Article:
Frequent platelet donation is associated with lymphopenia and risk of infections: A nationwide cohort study

TitleFrequent platelet donation is associated with lymphopenia and risk of infections: A nationwide cohort study
Publication TypeJournal Article
Year of Publication2021
AuthorsZhao J, Gabriel E, Norda R, Höglund P, Baden L, Diedrich BA, Marits P, Enoksson SL, Gansner JM, Kaufman R, Dickman PW, Edgren G
Date PublishedFeb
KeywordsImmunosuppression, Infection, platelet donation, Plateletpheresis, platelets.

Background: Recently, plateletpheresis donations using a widely used leukoreduction system (LRS) chamber have been associated with T-cell lymphopenia. However, clinical health consequences of plateletpheresis-associated lymphopenia are still unknown.

Study design and methods: A nationwide cohort study using the SCANDAT3-S database was conducted with all platelet- and plasmapheresis donors in Sweden between 1996 and 2017. A Cox proportional hazards model, using donations as time-dependent exposures, was used to assess the risk of infections associated with plateletpheresis donations using an LRS chamber.

Results: A total of 74 408 apheresis donors were included. Among donors with the same donation frequency, plateletpheresis donors using an LRS chamber were at an increased risk of immunosuppression-related infections and common bacterial infections in a dose-dependent manner. While very frequent donors and infections were rare in absolute terms resulting in wide confidence intervals (CIs), the increased risk was significant starting at one-third or less of the allowed donation frequency in a 10-year exposure window, with hazard ratios reaching 10 or more. No plateletpheresis donors that used an LRS chamber experienced a Pneumocystis jirovecii, aspergillus, disseminated mycobacterial, or cryptococcal infection. In a subcohort (n = 42), donations with LRS were associated with low CD4+ T-cell counts (Pearson's R = -0.41; 95% CI, - 0.63 to -0.12).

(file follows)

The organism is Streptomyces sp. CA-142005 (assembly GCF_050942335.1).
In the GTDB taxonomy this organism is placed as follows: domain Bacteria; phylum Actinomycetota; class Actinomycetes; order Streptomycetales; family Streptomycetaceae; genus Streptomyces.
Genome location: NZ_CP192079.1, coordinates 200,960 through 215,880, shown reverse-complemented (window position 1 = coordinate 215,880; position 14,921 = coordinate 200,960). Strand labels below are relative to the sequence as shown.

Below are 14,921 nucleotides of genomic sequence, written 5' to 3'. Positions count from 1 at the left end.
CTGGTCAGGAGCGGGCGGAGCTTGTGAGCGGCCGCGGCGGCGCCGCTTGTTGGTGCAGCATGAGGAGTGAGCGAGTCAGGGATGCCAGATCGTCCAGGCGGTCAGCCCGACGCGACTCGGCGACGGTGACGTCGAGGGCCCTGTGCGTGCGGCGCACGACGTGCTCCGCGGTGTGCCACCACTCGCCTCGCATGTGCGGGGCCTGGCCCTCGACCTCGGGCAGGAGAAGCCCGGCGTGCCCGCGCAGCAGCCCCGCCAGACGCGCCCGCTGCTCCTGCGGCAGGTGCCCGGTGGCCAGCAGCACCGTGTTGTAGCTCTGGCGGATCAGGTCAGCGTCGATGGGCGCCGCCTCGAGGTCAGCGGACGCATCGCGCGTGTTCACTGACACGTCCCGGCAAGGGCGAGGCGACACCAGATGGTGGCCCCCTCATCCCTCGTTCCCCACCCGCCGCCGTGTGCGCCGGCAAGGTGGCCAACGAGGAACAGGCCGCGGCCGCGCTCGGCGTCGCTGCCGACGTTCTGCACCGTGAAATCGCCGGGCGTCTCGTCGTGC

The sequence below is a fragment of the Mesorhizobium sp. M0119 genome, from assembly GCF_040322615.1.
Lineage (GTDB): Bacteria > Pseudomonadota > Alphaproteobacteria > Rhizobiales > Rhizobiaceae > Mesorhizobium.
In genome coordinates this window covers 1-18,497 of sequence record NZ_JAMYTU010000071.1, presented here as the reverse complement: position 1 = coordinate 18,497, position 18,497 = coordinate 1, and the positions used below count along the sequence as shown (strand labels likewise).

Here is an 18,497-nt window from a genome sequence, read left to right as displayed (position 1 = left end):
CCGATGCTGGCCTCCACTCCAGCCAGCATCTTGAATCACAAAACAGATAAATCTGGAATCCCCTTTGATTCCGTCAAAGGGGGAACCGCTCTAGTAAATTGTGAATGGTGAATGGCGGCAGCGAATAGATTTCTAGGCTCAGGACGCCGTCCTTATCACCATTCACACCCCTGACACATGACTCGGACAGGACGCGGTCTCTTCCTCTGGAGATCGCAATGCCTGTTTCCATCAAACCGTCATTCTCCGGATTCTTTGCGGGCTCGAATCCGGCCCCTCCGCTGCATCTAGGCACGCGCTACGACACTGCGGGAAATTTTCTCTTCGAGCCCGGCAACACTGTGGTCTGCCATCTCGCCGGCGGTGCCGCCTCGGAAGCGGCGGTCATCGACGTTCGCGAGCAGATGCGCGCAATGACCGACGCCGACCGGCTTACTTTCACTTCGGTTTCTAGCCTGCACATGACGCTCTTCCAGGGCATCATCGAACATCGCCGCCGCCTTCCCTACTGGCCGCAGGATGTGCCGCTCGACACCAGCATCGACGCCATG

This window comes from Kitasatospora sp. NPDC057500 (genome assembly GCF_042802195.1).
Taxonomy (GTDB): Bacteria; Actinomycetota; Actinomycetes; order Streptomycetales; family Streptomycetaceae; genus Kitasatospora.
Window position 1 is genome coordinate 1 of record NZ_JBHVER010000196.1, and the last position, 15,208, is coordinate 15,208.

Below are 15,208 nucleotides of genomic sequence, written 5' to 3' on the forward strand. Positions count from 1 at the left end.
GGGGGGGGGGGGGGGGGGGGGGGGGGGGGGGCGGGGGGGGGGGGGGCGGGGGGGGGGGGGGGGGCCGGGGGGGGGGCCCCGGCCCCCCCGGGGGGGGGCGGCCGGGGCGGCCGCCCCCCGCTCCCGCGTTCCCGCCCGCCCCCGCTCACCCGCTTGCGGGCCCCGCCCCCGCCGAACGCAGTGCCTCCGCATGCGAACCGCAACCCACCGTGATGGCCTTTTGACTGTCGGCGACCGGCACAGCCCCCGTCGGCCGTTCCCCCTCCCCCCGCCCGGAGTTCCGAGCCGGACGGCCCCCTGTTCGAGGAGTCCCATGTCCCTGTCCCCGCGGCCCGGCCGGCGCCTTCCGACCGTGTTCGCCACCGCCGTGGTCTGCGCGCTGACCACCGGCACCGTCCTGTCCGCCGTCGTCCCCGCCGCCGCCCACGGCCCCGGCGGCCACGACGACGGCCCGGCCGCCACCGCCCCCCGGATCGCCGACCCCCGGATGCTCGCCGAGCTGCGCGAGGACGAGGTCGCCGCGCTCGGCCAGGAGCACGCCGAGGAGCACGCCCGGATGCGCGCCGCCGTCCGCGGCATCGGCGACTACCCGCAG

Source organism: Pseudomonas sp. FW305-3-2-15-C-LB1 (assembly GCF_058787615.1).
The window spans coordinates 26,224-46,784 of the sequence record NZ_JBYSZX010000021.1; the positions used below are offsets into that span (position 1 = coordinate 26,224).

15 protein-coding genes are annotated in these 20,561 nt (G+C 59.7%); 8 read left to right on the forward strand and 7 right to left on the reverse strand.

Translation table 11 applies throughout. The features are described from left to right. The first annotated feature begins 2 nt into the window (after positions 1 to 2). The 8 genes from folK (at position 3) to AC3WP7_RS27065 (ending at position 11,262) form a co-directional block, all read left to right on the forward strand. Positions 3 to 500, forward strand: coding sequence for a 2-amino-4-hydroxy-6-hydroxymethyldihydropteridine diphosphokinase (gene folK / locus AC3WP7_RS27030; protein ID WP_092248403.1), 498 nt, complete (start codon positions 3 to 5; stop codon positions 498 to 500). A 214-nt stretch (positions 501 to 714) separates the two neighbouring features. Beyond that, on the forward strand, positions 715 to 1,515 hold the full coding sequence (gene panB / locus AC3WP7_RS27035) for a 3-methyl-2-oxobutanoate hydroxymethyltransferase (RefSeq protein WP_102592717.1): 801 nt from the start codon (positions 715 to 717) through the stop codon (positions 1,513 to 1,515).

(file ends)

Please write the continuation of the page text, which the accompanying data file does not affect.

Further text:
Conclusion: Frequent plateletpheresis donation using an LRS chamber was associated with CD4+ T-cell lymphopenia and an increased risk of infections. These findings suggest a need to monitor T-lymphocyte counts in frequent platelet donors and to conduct future investigations of long-term donor health and for regulators to consider steps to mitigate lymphodepletion in donors.

Alternate JournalTransfusion
Notify Library Reference ID5008

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